Figure 4: A Positioning of the patient during RARP.

But what do existing clinical results of RARP application show? The recent work of Gardiner et al. published results3 which cover the first 12 weeks after RARP surgery and thus can initially only provide information on the short-term toxicity of the treatment. The physicians were able to show that the duration of surgery was shorter and intraoperative complications were less frequent, resulting in fewer unplanned admissions to the intensive care unit. There was also less blood loss. In addition, RARP patients were able to leave the hospital earlier than patients of regular prostate surgery. The results also showed that patients reported less pain one day after surgery and after one week. They also reported a higher quality of life compared with radical prostatectomy.

Regarding the effects on urinary continence and sexual function, the results were comparable in both groups at both six weeks and 12 weeks. Urinary continence tended to be better after conventional surgery, and robotic-assisted surgery had a slight advantage in sexual function. However, the differences were not found to be statistically significant.

Survival could not be compared in this study because the recorded time after therapy was too short for this. However, the proportion of positive marginal incisions after RARP was higher than for radical prostatectomy without robotic assistance, at 15 percent versus 10 percent. At the same time, twice as many lymph nodes (6.5 versus 3.26) were removed and the proportion of positive lymph nodes was significantly higher at 4 versus 1 percent. It therefore remains questionable whether the advantages of this therapy outweigh the disadvantages.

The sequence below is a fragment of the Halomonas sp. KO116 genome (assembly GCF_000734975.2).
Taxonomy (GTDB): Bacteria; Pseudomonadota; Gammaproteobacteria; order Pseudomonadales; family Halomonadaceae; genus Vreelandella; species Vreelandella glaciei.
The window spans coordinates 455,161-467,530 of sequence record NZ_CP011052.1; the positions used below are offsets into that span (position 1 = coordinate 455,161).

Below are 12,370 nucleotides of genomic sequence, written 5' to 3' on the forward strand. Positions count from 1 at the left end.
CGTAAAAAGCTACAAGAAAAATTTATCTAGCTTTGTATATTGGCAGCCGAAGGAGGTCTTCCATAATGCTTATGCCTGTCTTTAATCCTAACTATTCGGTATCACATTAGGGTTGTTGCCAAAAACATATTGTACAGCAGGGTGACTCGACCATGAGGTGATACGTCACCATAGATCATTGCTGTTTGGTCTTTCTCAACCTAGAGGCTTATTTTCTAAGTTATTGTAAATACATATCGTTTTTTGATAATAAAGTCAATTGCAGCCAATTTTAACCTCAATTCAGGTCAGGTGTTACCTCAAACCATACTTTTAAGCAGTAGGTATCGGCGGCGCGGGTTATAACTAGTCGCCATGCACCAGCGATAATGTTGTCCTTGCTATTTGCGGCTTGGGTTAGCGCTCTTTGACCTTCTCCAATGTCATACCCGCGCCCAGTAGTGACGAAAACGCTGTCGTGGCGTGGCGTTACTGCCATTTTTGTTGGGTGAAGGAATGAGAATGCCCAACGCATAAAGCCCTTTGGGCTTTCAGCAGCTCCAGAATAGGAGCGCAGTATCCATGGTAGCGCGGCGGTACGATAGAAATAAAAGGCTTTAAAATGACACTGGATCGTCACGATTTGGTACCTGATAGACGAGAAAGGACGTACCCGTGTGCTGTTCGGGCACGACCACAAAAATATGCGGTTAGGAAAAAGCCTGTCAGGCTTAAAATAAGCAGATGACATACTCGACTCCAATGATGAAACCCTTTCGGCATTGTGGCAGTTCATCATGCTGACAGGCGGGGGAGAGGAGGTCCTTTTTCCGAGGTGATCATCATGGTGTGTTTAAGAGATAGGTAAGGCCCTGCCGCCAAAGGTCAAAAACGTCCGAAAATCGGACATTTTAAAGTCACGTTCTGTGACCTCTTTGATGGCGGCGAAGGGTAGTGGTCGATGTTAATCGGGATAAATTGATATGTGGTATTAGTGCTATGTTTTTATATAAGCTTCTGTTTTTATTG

Alternatives to radical therapy?

Why be radical when you can be focal and gentle?

Radical operations used to abound. Women had their breasts cut off, and patients with kidney cancer had their kidneys removed. Famous and infamous became the U.S. surgeon William Stewart Halsted4, who was obsessed with curing women of breast cancer through increasingly radical operations. To do this, he removed not only the breast, but also parts of the chest wall and shoulder, and mutilated the affected women – unnecessarily, as it later turned out. Today, breast cancer is treated focally, by removing the cancer site while preserving the breast. And survival rates have gotten better, not worse. Also, in the case of kidney cancer, usually only the tumor and not the entire kidney is removed.

Only in the case of prostate cancer has the gentle focal removal of the cancer site while preserving the prostate not yet become established. One wonders why. There is no scientifically sound answer to this question.

That radically cutting out cancer in healthy tissue cannot cure cancer has long been known. By the time the cancer site is discovered, individual cancer cells have been spreading from it throughout the body for years, via blood and lymph vessels. This is the only way to explain the fact that after radical prostatectomy, after which the prostate cancer was removed from the body together with the prostate, recurrences and metastases occur years after the operation. And recurrences are common after radical prostatectomy, as can be seen in the Johns Hopkins University HAN Tables.

However, developments in urology have not stood still either. Driven by developments in interventional radiology, increasingly gentler but no less effective focal therapies for prostate cancer have been developed in recent years . The newest and currently most promising methods are so-called electroporation methods such as IRE(Irreversible Electroporation, NanoKnife®), with which prostate cancer can be treated without incontinence and in most cases without impotence.